We’re a bizarre species. Gifted a three-day weekend rather than spend the extra day sleeping-in or phoning mom, we pack up and drive off to the middle of nowhere. And it can take as many as three days to organize the whole ordeal including, of course, meal planning. Now a long weekend camping trip is its own beast. I don’t camp, so I can’t advise you what to pack. I don’t even regularly go away for long weekends—I serve brunch to the sad souls still left in the city. Nonetheless from my few weekend-away experiences, I share with you a list of unlikely pantry staples to toss into the cooler or tote bag. Note: I trust that you’re smart enough to load up on seasonal offerings from famers’ markets and roadside stalls on your long, boring drive to wherever.
No, I don’t classify anything “canned” as a summer food, but pantry staples are staples for a reason. Canned chickpeas save you the trouble of overnight soaking and cooking, yet still offer a filling source of protein that can bulk up any dish or tide you over from one meal to the next. Not based on any official survey, chickpeas are the most beloved of the legume family. They can form the basis of burgers, dips, salads or, when roasted, trail mix. Just don’t forget the can opener!
Jam and chutney
Like canned goods, preservatives shine throughout the winter months. However, also liked canned goods such as chickpeas, a quality jam or chutney can wear numerous hats on a summer weekend away. In the morning, it can top oatmeal or toast. At lunch it can add a subtle sweetness to sandwiches. Meanwhile at night-time, warmed and thinned out, it can dress a bowl of ice cream or serve as a layer in a smore. While you should refrigerate your jam over the long-term, it’s sturdy enough to survive at room temperature for a day or two given a malfunctioning cooler or non-existent cottage fridge.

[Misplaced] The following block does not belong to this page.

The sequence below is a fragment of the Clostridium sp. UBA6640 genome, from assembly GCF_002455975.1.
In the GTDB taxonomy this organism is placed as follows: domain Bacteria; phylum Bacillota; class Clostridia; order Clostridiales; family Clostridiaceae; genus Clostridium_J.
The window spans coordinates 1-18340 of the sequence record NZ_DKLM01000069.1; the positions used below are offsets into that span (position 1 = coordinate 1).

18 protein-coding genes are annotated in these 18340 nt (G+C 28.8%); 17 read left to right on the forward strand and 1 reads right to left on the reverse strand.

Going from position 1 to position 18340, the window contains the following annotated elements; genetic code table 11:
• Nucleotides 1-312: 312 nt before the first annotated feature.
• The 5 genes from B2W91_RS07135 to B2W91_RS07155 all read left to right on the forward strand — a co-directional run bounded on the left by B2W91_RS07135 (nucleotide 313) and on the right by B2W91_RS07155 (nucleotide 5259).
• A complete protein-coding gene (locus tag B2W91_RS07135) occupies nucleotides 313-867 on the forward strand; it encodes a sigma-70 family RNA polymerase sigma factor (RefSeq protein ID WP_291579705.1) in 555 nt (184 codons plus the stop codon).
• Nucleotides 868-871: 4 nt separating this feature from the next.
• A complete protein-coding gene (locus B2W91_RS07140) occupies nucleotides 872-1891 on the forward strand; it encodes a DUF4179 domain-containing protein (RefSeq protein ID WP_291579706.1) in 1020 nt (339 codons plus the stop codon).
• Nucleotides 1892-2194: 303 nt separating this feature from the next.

Solid coffee requires too much paraphernalia. Why substitute lousy instant espresso, when you can source your caffeine from respectable bagged tea? I know, I know, I just sent a shudder through the spines of the entire coffee community. But in my books tea is tolerated by more than coffee is. And not only does the easily pack-able alternative to the loose leaf variety still deliver on flavour, it can also fill out your weekend meals in other ways. Brew ten or so bags in a jar and chill for homemade iced tea. It’s perfect on its own with a squeeze of lemon, splashed into a salad dressing or mixed into a cocktail. Toss a bag or two into anything you braise, boil or steam over the course of your weekend for added flavour without the hassle of packing your entire spice rack. Best of all use any leftover bags over your eyes upon your return to the city to ease irritation or redness from the weekend.